After defending the mass spying by the National Security Agency (NSA) for six months, President Obama announced his reforms for the NSA in a speech today.
According to Forbes, President Obama stated, "I believe critics are right to point out that that without appropriate safeguards this program could be used to yield more information about our private lives and to open the door to more intrusive bulk collection programs in the future."
As part of his speech, President Obama cited Paul Revere in an apparent effort to justify the US government spying on its own citizens without warrants.
"At the dawn of our Republic, a small, secret surveillance committee borne out of the “The Sons of Liberty” was established in Boston,” said President Obama. “The group’s members included Paul Revere, and at night they would patrol the streets, reporting back any signs that the British were preparing raids against America’s early Patriots.”
Of course, Revere was not reading the email or listening to phone calls of hundreds of millions of Americans on a daily basis, he was spying on British forces.
President Obama then cited America spying on its enemies during the Civil War, World War II, and the Cold War that "has helped secure our country and our freedoms.”
But again, President Obama failed to mention that historic spying was on America's enemies, not on its citizens.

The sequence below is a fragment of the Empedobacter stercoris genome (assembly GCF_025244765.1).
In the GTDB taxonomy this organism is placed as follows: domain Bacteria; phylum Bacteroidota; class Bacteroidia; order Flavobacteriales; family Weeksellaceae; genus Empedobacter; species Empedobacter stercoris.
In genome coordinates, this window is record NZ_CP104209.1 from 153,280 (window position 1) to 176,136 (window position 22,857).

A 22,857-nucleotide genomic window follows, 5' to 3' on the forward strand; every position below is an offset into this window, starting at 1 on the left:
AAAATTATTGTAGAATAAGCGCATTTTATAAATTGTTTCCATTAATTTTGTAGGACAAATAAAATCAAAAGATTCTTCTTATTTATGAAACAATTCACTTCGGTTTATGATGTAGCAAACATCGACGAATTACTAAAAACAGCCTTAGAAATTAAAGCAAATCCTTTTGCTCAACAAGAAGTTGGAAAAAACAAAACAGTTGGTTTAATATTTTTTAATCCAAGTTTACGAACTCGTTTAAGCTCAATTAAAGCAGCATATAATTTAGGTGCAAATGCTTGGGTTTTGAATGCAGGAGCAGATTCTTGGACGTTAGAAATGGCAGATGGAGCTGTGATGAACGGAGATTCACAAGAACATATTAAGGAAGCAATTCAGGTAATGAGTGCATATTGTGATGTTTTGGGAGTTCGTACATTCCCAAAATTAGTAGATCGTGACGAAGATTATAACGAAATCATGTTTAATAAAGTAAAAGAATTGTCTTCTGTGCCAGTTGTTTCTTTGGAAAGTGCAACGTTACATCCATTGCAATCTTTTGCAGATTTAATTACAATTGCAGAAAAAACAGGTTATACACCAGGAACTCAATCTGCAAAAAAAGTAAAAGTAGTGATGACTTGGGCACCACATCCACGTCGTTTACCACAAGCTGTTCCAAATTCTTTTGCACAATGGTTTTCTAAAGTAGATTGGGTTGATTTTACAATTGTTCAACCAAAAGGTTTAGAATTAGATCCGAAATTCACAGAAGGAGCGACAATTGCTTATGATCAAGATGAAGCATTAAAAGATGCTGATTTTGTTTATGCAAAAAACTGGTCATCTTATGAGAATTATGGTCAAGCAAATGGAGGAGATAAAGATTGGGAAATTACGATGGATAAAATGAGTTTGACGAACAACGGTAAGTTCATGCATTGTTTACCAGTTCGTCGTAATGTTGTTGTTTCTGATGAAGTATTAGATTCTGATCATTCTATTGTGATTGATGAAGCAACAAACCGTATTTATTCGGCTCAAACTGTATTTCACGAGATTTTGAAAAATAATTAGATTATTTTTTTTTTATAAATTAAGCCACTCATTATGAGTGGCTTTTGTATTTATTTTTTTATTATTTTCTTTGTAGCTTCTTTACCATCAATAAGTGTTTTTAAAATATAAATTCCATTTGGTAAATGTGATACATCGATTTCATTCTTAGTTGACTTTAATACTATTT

According to Mother Jones, President Obama's actual reform measures did not change any of the actual mass surveillance by the NSA.
Even though Americans will still be spied on, President Obama claimed the NSA would not bug anymore foreign leaders within some unspecified limits.
He also said that a database containing telephone records (obtained by the NSA) could only be checked by the NSA after it got approval from the secret FISA court, which does not answer to the public.
President Obama said a panel of advocates would be created by Congress to address privacy concerns, but it would not have any actual power to regulate the NSA's spying activities.
President Obama took a shot at Edward Snowden and The Guardian, which has carefully redacted names and specific details in its NSA reports: "Moreover, the sensational way in which these disclosures have come out has often shed more heat than light, while revealing methods to our adversaries that could impact our operations in ways that we might not fully understand for years to come."
Sources: The Washington Post, Mother Jones, Forbes